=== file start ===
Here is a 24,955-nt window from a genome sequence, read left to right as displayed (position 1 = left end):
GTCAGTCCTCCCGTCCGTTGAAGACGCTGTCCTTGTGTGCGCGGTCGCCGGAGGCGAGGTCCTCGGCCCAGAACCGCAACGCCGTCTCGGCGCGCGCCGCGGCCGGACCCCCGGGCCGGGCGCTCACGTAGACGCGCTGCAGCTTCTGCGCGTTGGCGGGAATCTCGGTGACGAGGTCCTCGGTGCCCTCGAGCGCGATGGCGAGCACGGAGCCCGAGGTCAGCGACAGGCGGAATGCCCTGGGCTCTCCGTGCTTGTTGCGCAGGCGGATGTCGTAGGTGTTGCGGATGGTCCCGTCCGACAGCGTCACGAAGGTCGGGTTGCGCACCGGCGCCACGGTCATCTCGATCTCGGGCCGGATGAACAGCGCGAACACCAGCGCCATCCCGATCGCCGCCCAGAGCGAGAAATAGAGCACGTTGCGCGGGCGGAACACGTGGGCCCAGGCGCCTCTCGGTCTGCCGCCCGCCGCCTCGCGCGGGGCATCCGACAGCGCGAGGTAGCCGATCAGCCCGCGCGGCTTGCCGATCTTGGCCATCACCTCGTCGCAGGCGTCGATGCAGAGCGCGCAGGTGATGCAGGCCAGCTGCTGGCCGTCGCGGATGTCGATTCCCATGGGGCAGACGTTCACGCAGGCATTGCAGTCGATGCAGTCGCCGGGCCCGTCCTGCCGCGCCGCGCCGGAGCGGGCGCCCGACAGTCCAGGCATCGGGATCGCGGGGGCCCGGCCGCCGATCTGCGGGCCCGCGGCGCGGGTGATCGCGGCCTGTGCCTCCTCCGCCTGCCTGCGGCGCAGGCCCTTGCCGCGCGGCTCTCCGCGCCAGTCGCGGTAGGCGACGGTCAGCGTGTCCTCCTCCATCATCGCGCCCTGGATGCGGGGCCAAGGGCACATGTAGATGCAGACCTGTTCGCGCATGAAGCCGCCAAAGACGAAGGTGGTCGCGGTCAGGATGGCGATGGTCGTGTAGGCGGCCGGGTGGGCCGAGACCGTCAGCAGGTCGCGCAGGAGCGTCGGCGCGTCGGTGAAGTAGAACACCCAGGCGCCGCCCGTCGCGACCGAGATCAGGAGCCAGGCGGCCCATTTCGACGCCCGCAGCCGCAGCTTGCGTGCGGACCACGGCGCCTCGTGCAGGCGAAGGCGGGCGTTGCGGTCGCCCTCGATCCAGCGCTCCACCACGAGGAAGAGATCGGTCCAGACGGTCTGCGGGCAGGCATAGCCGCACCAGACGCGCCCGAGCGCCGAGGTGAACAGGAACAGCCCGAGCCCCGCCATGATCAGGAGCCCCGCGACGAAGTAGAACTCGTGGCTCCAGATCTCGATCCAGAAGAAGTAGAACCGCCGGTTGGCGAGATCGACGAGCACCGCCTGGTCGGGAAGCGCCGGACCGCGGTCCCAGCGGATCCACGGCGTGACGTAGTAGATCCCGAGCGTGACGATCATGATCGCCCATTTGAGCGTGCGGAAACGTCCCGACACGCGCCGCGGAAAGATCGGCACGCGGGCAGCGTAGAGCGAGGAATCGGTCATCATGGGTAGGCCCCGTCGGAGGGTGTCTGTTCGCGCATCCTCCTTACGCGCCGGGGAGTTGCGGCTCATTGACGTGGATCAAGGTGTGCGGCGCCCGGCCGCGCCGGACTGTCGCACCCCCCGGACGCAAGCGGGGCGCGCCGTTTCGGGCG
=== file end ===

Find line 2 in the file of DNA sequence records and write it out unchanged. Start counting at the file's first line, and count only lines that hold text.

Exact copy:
GTCAGTCCTCCCGTCCGTTGAAGACGCTGTCCTTGTGTGCGCGGTCGCCGGAGGCGAGGTCCTCGGCCCAGAACCGCAACGCCGTCTCGGCGCGCGCCGCGGCCGGACCCCCGGGCCGGGCGCTCACGTAGACGCGCTGCAGCTTCTGCGCGTTGGCGGGAATCTCGGTGACGAGGTCCTCGGTGCCCTCGAGCGCGATGGCGAGCACGGAGCCCGAGGTCAGCGACAGGCGGAATGCCCTGGGCTCTCCGTGCTTGTTGCGCAGGCGGATGTCGTAGGTGTTGCGGATGGTCCCGTCCGACAGCGTCACGAAGGTCGGGTTGCGCACCGGCGCCACGGTCATCTCGATCTCGGGCCGGATGAACAGCGCGAACACCAGCGCCATCCCGATCGCCGCCCAGAGCGAGAAATAGAGCACGTTGCGCGGGCGGAACACGTGGGCCCAGGCGCCTCTCGGTCTGCCGCCCGCCGCCTCGCGCGGGGCATCCGACAGCGCGAGGTAGCCGATCAGCCCGCGCGGCTTGCCGATCTTGGCCATCACCTCGTCGCAGGCGTCGATGCAGAGCGCGCAGGTGATGCAGGCCAGCTGCTGGCCGTCGCGGATGTCGATTCCCATGGGGCAGACGTTCACGCAGGCATTGCAGTCGATGCAGTCGCCGGGCCCGTCCTGCCGCGCCGCGCCGGAGCGGGCGCCCGACAGTCCAGGCATCGGGATCGCGGGGGCCCGGCCGCCGATCTGCGGGCCCGCGGCGCGGGTGATCGCGGCCTGTGCCTCCTCCGCCTGCCTGCGGCGCAGGCCCTTGCCGCGCGGCTCTCCGCGCCAGTCGCGGTAGGCGACGGTCAGCGTGTCCTCCTCCATCATCGCGCCCTGGATGCGGGGCCAAGGGCACATGTAGATGCAGACCTGTTCGCGCATGAAGCCGCCAAAGACGAAGGTGGTCGCGGTCAGGATGGCGATGGTCGTGTAGGCGGCCGGGTGGGCCGAGACCGTCAGCAGGTCGCGCAGGAGCGTCGGCGCGTCGGTGAAGTAGAACACCCAGGCGCCGCCCGTCGCGACCGAGATCAGGAGCCAGGCGGCCCATTTCGACGCCCGCAGCCGCAGCTTGCGTGCGGACCACGGCGCCTCGTGCAGGCGAAGGCGGGCGTTGCGGTCGCCCTCGATCCAGCGCTCCACCACGAGGAAGAGATCGGTCCAGACGGTCTGCGGGCAGGCATAGCCGCACCAGACGCGCCCGAGCGCCGAGGTGAACAGGAACAGCCCGAGCCCCGCCATGATCAGGAGCCCCGCGACGAAGTAGAACTCGTGGCTCCAGATCTCGATCCAGAAGAAGTAGAACCGCCGGTTGGCGAGATCGACGAGCACCGCCTGGTCGGGAAGCGCCGGACCGCGGTCCCAGCGGATCCACGGCGTGACGTAGTAGATCCCGAGCGTGACGATCATGATCGCCCATTTGAGCGTGCGGAAACGTCCCGACACGCGCCGCGGAAAGATCGGCACGCGGGCAGCGTAGAGCGAGGAATCGGTCATCATGGGTAGGCCCCGTCGGAGGGTGTCTGTTCGCGCATCCTCCTTACGCGCCGGGGAGTTGCGGCTCATTGACGTGGATCAAGGTGTGCGGCGCCCGGCCGCGCCGGACTGTCGCACCCCCCGGACGCAAGCGGGGCGCGCCGTTTCGGGCG